@Ofqual's Chief Regulator responds to the Secretary of State's letter of 12 October 2020.
5 November 2020
Dear Secretary of State,
Thank you for your letter of 12 October 2020.
I am pleased to note the government’s aim to keep schools and colleges open and to mitigate so far as possible the effect of the pandemic on students’ education. We welcome your commitment to GCSE, AS and A level exams going ahead in 2021. We will be doing all that we can to ensure successful delivery of those exams next year, to the timetable you have announced. I note your confirmation that there will be no further changes to content to be assessed in 2021, and welcome the certainty that brings for teachers and students.
Like you, we are very aware of the potential for disruption to exams and other assessments in 2021, because of the pandemic. We are working with your officials and with exam boards to develop contingency proposals for you to consider, so that all in the system are prepared for the full range of scenarios we might together face.
Meanwhile, with Minister Gibb and your officials, we are discussing contingency options for all likely scenarios with school and college leaders and other stakeholders, so that your decisions will be informed by their views. Together, we expect to be in a position to provide advice as to then allow you to determine and confirm contingency arrangements with the sector in November.
Examinations measure each candidate’s knowledge and understanding of the subject. In all years, a student’s prospects and their opportunities to learn are of course affected by individual circumstances, but in this exceptional period, almost all students have already had less opportunity to learn in the usual ways, because of the pandemic. Some will be much more affected than others, because of their home circumstances or because of the path of the pandemic. It is important that we recognise that in every way possible, in a joined-up way across the system, without bending examinations out of shape.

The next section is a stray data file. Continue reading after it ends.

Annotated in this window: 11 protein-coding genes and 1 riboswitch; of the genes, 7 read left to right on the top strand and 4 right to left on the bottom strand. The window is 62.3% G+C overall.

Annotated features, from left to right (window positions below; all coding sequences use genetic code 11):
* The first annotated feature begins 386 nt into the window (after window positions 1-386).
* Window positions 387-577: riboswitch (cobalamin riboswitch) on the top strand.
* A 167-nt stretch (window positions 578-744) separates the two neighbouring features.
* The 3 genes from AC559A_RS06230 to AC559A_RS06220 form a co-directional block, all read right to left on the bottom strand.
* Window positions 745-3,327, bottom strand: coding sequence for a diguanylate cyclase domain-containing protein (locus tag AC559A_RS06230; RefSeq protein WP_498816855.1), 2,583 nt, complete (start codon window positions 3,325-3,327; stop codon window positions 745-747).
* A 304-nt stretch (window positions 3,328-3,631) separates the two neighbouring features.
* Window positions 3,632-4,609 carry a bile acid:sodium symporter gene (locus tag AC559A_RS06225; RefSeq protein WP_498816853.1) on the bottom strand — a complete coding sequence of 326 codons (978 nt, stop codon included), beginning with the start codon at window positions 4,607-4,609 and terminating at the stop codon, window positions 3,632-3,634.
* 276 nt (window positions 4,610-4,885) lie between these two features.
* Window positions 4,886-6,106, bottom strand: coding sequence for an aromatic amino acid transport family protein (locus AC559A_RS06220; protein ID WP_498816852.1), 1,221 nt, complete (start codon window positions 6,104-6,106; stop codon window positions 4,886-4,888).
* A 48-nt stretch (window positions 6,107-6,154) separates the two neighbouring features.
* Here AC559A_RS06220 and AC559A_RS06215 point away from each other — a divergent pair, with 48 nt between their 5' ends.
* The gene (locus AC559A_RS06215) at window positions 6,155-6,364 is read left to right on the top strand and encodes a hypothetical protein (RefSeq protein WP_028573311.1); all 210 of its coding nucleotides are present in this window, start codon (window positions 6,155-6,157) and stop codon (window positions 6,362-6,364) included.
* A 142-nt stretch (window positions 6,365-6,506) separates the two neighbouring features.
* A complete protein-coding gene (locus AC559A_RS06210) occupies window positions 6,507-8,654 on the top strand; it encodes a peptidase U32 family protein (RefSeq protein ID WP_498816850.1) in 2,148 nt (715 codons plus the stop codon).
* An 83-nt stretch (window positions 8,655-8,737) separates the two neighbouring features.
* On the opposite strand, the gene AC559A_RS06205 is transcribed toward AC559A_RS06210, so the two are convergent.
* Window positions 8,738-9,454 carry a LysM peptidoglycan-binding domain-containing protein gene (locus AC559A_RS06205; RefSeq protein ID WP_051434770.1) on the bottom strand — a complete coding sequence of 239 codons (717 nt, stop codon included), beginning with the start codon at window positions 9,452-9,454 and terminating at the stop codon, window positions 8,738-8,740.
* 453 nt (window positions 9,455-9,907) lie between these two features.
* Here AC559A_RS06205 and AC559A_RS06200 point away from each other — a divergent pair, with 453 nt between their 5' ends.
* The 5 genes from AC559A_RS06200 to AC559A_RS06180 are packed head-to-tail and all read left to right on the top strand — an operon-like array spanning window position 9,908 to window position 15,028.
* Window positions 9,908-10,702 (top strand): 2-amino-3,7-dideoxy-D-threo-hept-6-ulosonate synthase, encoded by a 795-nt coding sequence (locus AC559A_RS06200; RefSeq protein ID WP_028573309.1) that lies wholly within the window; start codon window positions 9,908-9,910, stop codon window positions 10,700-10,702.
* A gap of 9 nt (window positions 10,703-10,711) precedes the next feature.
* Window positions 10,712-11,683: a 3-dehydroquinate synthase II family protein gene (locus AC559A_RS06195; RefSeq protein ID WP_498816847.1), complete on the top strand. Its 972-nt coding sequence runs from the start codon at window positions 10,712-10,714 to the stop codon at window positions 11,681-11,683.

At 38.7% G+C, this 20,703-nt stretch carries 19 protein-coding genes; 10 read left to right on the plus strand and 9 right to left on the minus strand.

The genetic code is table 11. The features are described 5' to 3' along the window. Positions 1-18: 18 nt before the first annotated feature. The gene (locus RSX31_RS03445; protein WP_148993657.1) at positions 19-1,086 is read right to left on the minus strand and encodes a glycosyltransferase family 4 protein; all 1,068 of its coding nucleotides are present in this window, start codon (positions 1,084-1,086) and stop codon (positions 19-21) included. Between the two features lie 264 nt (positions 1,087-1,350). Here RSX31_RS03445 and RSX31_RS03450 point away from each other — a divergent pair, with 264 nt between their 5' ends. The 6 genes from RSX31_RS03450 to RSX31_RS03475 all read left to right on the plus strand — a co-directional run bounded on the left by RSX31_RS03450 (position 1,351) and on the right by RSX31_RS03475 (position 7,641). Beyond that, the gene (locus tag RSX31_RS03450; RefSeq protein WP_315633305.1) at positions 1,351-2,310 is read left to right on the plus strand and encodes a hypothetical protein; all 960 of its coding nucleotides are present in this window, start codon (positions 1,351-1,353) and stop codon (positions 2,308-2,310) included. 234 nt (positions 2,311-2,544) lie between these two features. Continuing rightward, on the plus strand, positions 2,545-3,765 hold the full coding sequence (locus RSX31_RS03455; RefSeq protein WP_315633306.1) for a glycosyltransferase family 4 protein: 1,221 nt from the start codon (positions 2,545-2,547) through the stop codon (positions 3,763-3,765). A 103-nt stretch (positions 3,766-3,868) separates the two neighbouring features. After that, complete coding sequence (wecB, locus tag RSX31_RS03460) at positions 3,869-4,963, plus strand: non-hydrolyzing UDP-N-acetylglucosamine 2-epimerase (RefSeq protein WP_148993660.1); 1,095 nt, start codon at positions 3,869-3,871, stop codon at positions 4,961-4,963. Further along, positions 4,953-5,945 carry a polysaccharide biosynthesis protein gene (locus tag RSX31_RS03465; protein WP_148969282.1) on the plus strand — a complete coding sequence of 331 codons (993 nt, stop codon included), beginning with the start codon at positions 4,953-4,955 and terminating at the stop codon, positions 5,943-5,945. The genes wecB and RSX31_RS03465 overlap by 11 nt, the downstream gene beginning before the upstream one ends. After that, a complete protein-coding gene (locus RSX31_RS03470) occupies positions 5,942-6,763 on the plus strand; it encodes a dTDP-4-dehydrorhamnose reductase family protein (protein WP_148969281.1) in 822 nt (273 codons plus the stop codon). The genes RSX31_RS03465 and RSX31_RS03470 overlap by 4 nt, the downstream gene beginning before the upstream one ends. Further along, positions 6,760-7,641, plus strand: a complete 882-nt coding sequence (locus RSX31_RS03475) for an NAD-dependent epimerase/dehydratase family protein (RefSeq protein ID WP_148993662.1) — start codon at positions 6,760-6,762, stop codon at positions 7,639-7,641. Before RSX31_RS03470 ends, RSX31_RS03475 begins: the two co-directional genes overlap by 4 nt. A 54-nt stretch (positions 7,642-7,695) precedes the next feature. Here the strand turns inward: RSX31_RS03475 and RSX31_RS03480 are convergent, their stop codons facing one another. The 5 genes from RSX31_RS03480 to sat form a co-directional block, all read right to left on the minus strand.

Knowing this, you have already announced changes to the curriculum in certain subjects and agreed to changes to the assessment arrangements in a good number of subjects. You have also agreed a later start to the examination series, to allow for the best part of three weeks’ more teaching and learning time. We have been considering the dilemma in other ways as well.
Firstly, we are looking at what further steps we could take to make these exams less daunting a prospect for students, while of course making sure they remain a fair test of knowledge and understanding in each subject. I look forward to advising you of the options here – particularly where they could have implications for government’s curriculum intentions in each subject.
Secondly, we are thinking carefully about the performance standard that should be aimed for in all these qualifications, in 2021. You wrote to Ofqual earlier in the year asking for our advice on this. We will be intent on making sure that results are sufficiently valid and fair across subjects, but there is nevertheless in our view an opportunity to recognise, and to compensate for the baleful impact of the pandemic for all students qualifying in 2021 (and possibly beyond), by setting national performance standards more generously than in normal times.
We are looking closely at that, and the relevant technical issues and fairness considerations, while also seeking views from a wide range of stakeholders including Higher and Further Education, teachers, parents and students themselves.
In your letter you refer to the arrangements for GCSEs, AS and A levels but I want to also mention here the work we are doing on arrangements for other regulated qualifications over the coming year. We are working closely with awarding organisations and with your officials, to mitigate the impact of the pandemic on vocational, technical and other qualifications.
We have developed our Regulatory Framework for qualifications other than GCSE, AS and A levels, to allow awarding organisations to adapt assessments and qualifications where necessary and appropriate - to free up time for teaching and learning, and to make assessments as manageable and flexible as possible (for example because of social distancing constraints or other public health guidance).
We will monitor how awarding bodies make use of these new freedoms, with a keen eye on validity, but also an awareness of the practicalities of assessment for many of these qualifications.
In due course we will need to work together to promote public understanding of, and confidence in, the measures we will put in place for all qualifications, but for now, please be assured that we doing all we can to arrange for fair assessments for students in this exceptional year, and beyond.
Dame Glenys Stacey Acting Chief Regulator
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Ofqual’s interim Chief Regulator, Dame Glenys Stacey, responds to a letter received from Gavin Williamson, the Secretary of State for Education, dated 12 October 2020.